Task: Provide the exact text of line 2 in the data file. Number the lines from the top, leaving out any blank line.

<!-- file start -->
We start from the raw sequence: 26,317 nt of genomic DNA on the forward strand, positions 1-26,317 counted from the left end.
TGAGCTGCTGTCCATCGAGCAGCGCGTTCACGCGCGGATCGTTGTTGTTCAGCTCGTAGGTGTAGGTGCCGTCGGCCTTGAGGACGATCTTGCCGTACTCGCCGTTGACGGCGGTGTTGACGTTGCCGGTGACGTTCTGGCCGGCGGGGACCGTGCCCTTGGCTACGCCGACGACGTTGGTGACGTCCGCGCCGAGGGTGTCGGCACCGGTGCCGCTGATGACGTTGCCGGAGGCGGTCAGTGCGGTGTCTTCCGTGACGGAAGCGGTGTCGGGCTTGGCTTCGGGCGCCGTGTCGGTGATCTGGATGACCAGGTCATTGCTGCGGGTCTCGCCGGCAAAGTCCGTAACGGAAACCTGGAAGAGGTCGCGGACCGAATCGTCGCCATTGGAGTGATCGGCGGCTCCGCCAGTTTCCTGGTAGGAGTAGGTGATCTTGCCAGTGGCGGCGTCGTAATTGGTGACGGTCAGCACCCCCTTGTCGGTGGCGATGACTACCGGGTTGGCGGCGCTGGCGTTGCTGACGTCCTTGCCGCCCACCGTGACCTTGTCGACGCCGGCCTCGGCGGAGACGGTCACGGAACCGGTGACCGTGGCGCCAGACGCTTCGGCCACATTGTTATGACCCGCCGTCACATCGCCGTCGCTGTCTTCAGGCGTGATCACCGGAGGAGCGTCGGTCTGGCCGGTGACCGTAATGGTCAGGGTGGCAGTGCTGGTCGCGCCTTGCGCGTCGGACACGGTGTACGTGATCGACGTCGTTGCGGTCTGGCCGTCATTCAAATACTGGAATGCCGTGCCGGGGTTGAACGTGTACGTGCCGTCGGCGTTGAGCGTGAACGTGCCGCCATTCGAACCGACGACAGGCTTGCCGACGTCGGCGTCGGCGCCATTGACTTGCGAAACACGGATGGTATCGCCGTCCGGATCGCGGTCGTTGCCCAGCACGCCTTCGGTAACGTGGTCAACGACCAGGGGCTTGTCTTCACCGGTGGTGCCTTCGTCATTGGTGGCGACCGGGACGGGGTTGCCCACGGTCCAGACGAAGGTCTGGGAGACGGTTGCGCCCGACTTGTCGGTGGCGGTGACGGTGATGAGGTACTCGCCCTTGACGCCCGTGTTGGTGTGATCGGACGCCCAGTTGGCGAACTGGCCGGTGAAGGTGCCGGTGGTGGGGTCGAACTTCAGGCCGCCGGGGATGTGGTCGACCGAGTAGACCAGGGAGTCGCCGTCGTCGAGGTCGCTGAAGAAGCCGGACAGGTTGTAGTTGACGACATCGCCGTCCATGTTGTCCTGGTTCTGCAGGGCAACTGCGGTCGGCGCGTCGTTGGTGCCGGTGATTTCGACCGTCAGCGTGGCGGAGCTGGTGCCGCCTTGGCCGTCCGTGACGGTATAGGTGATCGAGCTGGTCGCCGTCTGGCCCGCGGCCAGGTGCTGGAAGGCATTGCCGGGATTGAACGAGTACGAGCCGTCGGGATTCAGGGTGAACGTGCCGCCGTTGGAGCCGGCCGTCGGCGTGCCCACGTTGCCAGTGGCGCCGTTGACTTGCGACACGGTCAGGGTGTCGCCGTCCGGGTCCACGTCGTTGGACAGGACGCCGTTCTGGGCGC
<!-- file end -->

TGAGCTGCTGTCCATCGAGCAGCGCGTTCACGCGCGGATCGTTGTTGTTCAGCTCGTAGGTGTAGGTGCCGTCGGCCTTGAGGACGATCTTGCCGTACTCGCCGTTGACGGCGGTGTTGACGTTGCCGGTGACGTTCTGGCCGGCGGGGACCGTGCCCTTGGCTACGCCGACGACGTTGGTGACGTCCGCGCCGAGGGTGTCGGCACCGGTGCCGCTGATGACGTTGCCGGAGGCGGTCAGTGCGGTGTCTTCCGTGACGGAAGCGGTGTCGGGCTTGGCTTCGGGCGCCGTGTCGGTGATCTGGATGACCAGGTCATTGCTGCGGGTCTCGCCGGCAAAGTCCGTAACGGAAACCTGGAAGAGGTCGCGGACCGAATCGTCGCCATTGGAGTGATCGGCGGCTCCGCCAGTTTCCTGGTAGGAGTAGGTGATCTTGCCAGTGGCGGCGTCGTAATTGGTGACGGTCAGCACCCCCTTGTCGGTGGCGATGACTACCGGGTTGGCGGCGCTGGCGTTGCTGACGTCCTTGCCGCCCACCGTGACCTTGTCGACGCCGGCCTCGGCGGAGACGGTCACGGAACCGGTGACCGTGGCGCCAGACGCTTCGGCCACATTGTTATGACCCGCCGTCACATCGCCGTCGCTGTCTTCAGGCGTGATCACCGGAGGAGCGTCGGTCTGGCCGGTGACCGTAATGGTCAGGGTGGCAGTGCTGGTCGCGCCTTGCGCGTCGGACACGGTGTACGTGATCGACGTCGTTGCGGTCTGGCCGTCATTCAAATACTGGAATGCCGTGCCGGGGTTGAACGTGTACGTGCCGTCGGCGTTGAGCGTGAACGTGCCGCCATTCGAACCGACGACAGGCTTGCCGACGTCGGCGTCGGCGCCATTGACTTGCGAAACACGGATGGTATCGCCGTCCGGATCGCGGTCGTTGCCCAGCACGCCTTCGGTAACGTGGTCAACGACCAGGGGCTTGTCTTCACCGGTGGTGCCTTCGTCATTGGTGGCGACCGGGACGGGGTTGCCCACGGTCCAGACGAAGGTCTGGGAGACGGTTGCGCCCGACTTGTCGGTGGCGGTGACGGTGATGAGGTACTCGCCCTTGACGCCCGTGTTGGTGTGATCGGACGCCCAGTTGGCGAACTGGCCGGTGAAGGTGCCGGTGGTGGGGTCGAACTTCAGGCCGCCGGGGATGTGGTCGACCGAGTAGACCAGGGAGTCGCCGTCGTCGAGGTCGCTGAAGAAGCCGGACAGGTTGTAGTTGACGACATCGCCGTCCATGTTGTCCTGGTTCTGCAGGGCAACTGCGGTCGGCGCGTCGTTGGTGCCGGTGATTTCGACCGTCAGCGTGGCGGAGCTGGTGCCGCCTTGGCCGTCCGTGACGGTATAGGTGATCGAGCTGGTCGCCGTCTGGCCCGCGGCCAGGTGCTGGAAGGCATTGCCGGGATTGAACGAGTACGAGCCGTCGGGATTCAGGGTGAACGTGCCGCCGTTGGAGCCGGCCGTCGGCGTGCCCACGTTGCCAGTGGCGCCGTTGACTTGCGACACGGTCAGGGTGTCGCCGTCCGGGTCCACGTCGTTGGACAGGACGCCGTTCTGGGCGC